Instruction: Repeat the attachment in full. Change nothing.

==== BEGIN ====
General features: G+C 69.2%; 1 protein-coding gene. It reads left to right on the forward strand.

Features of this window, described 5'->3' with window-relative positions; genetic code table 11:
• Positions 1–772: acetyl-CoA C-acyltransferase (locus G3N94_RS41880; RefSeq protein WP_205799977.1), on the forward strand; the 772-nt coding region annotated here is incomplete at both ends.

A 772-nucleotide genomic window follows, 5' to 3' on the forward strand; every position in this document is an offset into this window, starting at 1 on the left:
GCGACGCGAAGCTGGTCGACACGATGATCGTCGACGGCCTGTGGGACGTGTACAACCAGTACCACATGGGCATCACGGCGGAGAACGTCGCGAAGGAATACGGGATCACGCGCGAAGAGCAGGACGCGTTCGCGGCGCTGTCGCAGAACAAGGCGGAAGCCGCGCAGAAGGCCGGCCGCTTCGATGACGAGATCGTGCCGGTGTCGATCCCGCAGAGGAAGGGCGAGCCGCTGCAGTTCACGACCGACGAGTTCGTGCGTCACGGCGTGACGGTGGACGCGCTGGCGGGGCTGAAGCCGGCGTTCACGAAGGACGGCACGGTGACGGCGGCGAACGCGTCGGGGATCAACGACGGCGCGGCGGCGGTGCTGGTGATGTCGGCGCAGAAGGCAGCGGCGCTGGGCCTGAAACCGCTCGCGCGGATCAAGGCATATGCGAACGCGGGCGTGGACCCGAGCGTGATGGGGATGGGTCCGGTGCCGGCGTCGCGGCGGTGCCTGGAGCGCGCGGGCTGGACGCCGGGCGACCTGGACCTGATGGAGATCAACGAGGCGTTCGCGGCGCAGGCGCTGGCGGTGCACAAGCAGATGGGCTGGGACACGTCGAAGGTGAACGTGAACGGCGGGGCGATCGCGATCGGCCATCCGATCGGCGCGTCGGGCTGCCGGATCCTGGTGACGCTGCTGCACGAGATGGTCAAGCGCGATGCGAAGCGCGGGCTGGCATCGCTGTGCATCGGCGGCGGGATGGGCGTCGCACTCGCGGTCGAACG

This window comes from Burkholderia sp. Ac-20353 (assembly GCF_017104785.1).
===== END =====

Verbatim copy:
General features: G+C 69.2%; 1 protein-coding gene. It reads left to right on the forward strand.

Features of this window, described 5'->3' with window-relative positions; genetic code table 11:
• Positions 1–772: acetyl-CoA C-acyltransferase (locus G3N94_RS41880; RefSeq protein WP_205799977.1), on the forward strand; the 772-nt coding region annotated here is incomplete at both ends.

A 772-nucleotide genomic window follows, 5' to 3' on the forward strand; every position in this document is an offset into this window, starting at 1 on the left:
GCGACGCGAAGCTGGTCGACACGATGATCGTCGACGGCCTGTGGGACGTGTACAACCAGTACCACATGGGCATCACGGCGGAGAACGTCGCGAAGGAATACGGGATCACGCGCGAAGAGCAGGACGCGTTCGCGGCGCTGTCGCAGAACAAGGCGGAAGCCGCGCAGAAGGCCGGCCGCTTCGATGACGAGATCGTGCCGGTGTCGATCCCGCAGAGGAAGGGCGAGCCGCTGCAGTTCACGACCGACGAGTTCGTGCGTCACGGCGTGACGGTGGACGCGCTGGCGGGGCTGAAGCCGGCGTTCACGAAGGACGGCACGGTGACGGCGGCGAACGCGTCGGGGATCAACGACGGCGCGGCGGCGGTGCTGGTGATGTCGGCGCAGAAGGCAGCGGCGCTGGGCCTGAAACCGCTCGCGCGGATCAAGGCATATGCGAACGCGGGCGTGGACCCGAGCGTGATGGGGATGGGTCCGGTGCCGGCGTCGCGGCGGTGCCTGGAGCGCGCGGGCTGGACGCCGGGCGACCTGGACCTGATGGAGATCAACGAGGCGTTCGCGGCGCAGGCGCTGGCGGTGCACAAGCAGATGGGCTGGGACACGTCGAAGGTGAACGTGAACGGCGGGGCGATCGCGATCGGCCATCCGATCGGCGCGTCGGGCTGCCGGATCCTGGTGACGCTGCTGCACGAGATGGTCAAGCGCGATGCGAAGCGCGGGCTGGCATCGCTGTGCATCGGCGGCGGGATGGGCGTCGCACTCGCGGTCGAACG

This window comes from Burkholderia sp. Ac-20353 (assembly GCF_017104785.1).